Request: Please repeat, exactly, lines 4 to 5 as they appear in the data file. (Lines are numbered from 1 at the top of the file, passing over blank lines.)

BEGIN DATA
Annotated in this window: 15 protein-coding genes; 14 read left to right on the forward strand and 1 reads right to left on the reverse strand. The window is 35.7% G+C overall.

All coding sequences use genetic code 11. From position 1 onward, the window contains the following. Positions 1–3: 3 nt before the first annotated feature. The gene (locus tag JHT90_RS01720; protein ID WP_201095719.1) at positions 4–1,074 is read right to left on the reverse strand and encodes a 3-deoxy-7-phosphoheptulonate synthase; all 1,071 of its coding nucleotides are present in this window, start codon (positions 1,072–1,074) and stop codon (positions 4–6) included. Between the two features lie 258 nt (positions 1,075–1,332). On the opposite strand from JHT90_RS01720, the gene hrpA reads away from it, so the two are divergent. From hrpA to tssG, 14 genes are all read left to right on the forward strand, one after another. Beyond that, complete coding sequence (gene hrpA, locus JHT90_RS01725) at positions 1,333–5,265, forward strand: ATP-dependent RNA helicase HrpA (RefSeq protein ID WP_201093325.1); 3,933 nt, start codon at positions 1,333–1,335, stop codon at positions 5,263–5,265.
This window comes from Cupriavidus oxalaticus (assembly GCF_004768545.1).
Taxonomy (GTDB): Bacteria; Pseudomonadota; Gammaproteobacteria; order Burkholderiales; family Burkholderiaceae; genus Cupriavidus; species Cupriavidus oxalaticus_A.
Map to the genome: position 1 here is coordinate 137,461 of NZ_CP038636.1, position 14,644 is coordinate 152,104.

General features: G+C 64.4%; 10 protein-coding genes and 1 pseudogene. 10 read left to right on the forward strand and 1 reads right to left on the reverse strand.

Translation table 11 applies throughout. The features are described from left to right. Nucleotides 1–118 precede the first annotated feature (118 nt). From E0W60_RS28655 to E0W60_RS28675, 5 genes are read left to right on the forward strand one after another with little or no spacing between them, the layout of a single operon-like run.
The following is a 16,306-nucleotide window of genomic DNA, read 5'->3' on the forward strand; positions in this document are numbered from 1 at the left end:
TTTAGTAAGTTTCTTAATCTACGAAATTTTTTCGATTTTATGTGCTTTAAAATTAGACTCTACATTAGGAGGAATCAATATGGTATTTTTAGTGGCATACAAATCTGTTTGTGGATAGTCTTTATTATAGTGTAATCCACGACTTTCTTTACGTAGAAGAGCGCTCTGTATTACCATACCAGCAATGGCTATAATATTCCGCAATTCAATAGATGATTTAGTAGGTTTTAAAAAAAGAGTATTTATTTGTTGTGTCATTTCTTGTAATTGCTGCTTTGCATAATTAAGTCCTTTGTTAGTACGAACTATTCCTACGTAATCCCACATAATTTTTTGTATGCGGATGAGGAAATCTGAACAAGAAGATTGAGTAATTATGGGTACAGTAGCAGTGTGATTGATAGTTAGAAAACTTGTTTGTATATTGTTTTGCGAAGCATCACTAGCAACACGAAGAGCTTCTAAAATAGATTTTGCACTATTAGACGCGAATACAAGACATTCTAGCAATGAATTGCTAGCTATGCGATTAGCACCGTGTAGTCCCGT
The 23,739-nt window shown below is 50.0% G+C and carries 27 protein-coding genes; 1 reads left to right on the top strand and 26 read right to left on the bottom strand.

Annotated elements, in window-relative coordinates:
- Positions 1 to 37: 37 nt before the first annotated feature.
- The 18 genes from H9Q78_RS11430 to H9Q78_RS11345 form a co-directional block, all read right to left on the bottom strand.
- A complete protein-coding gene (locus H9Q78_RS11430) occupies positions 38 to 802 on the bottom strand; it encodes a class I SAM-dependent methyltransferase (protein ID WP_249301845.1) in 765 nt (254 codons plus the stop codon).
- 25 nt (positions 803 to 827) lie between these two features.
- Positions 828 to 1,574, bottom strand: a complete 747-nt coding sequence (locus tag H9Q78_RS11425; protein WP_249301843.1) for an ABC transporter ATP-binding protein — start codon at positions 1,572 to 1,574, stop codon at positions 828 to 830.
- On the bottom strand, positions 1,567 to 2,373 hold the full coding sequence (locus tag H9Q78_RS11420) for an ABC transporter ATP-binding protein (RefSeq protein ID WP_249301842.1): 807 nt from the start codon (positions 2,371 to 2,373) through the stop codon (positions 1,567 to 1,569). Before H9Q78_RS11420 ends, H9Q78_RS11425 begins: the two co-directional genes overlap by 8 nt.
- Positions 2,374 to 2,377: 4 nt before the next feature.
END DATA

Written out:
Taxonomy (GTDB): Bacteria; Pseudomonadota; Gammaproteobacteria; order Burkholderiales; family Burkholderiaceae; genus Cupriavidus; species Cupriavidus oxalaticus_A.
Map to the genome: position 1 here is coordinate 137,461 of NZ_CP038636.1, position 14,644 is coordinate 152,104.